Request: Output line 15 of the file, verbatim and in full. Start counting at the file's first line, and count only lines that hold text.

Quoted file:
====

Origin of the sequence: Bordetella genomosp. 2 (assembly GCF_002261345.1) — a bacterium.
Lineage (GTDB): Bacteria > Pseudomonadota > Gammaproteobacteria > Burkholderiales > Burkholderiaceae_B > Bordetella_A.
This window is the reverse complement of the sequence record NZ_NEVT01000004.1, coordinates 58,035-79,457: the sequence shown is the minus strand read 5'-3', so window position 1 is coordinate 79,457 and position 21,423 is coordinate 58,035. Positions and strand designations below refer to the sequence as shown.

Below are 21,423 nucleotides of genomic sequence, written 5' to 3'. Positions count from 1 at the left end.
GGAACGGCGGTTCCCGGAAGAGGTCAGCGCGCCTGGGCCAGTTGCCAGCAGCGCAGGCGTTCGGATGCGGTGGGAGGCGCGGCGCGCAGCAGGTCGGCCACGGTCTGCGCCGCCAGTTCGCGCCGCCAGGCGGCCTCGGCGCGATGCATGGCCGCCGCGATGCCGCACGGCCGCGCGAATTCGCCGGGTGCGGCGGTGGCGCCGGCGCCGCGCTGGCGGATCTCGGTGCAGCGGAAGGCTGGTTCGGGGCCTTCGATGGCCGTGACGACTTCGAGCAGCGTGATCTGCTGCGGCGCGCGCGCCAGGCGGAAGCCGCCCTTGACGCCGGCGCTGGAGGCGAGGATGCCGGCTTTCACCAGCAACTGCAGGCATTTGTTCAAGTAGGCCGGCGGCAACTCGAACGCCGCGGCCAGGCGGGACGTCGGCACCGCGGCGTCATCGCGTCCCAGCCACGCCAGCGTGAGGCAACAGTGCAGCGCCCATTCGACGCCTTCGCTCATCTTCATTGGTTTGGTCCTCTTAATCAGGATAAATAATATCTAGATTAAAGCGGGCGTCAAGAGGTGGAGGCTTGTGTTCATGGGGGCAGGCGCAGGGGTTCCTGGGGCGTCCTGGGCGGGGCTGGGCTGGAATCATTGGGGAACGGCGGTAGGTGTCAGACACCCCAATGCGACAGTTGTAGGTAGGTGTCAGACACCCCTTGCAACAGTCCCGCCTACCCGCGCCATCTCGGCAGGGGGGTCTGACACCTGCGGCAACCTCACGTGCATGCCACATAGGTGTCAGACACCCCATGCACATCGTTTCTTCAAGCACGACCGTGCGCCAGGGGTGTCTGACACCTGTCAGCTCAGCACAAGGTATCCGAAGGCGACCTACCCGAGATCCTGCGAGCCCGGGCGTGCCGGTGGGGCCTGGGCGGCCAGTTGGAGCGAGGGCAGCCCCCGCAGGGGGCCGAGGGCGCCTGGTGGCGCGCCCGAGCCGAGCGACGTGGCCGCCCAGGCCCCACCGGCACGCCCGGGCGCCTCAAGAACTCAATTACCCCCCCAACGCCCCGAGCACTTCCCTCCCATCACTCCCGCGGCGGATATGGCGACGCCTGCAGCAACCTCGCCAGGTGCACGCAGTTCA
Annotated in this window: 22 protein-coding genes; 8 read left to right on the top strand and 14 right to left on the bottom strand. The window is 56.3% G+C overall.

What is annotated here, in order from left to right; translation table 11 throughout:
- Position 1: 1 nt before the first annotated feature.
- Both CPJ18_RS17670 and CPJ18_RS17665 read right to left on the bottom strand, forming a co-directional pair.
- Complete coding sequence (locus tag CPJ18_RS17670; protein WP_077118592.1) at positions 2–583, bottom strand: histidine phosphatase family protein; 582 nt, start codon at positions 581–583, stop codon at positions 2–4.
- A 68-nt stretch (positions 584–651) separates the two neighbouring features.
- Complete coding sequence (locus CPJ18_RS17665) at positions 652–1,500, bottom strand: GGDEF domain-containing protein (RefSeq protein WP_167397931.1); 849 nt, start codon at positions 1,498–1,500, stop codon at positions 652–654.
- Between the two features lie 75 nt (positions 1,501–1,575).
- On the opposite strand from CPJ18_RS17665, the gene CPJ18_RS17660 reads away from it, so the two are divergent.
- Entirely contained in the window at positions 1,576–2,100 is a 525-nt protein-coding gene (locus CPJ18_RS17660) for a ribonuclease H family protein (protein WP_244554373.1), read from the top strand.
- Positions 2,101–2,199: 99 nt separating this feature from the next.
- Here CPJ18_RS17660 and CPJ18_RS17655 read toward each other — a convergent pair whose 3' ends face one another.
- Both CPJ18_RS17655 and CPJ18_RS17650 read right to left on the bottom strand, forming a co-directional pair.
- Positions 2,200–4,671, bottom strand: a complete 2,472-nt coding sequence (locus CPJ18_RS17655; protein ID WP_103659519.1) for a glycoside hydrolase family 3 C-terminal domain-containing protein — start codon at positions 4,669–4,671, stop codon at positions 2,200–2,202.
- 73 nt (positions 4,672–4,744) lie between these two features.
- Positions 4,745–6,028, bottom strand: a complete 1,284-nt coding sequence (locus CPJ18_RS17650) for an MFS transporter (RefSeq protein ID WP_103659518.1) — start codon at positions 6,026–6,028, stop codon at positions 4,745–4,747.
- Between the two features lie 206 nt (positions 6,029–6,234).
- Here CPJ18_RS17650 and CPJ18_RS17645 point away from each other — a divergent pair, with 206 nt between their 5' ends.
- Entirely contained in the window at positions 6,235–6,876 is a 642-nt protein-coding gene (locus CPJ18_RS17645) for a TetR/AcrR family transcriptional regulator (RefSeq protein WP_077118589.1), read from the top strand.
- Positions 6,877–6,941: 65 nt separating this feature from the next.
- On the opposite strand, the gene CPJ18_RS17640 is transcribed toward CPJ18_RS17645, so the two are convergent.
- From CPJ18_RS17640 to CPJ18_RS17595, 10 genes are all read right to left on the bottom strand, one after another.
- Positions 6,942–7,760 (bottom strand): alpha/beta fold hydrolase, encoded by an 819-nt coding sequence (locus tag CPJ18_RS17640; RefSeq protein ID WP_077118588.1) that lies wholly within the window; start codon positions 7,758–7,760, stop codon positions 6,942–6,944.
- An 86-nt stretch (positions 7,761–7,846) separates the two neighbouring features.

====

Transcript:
- Entirely contained in the window at positions 1,576–2,100 is a 525-nt protein-coding gene (locus CPJ18_RS17660) for a ribonuclease H family protein (protein WP_244554373.1), read from the top strand.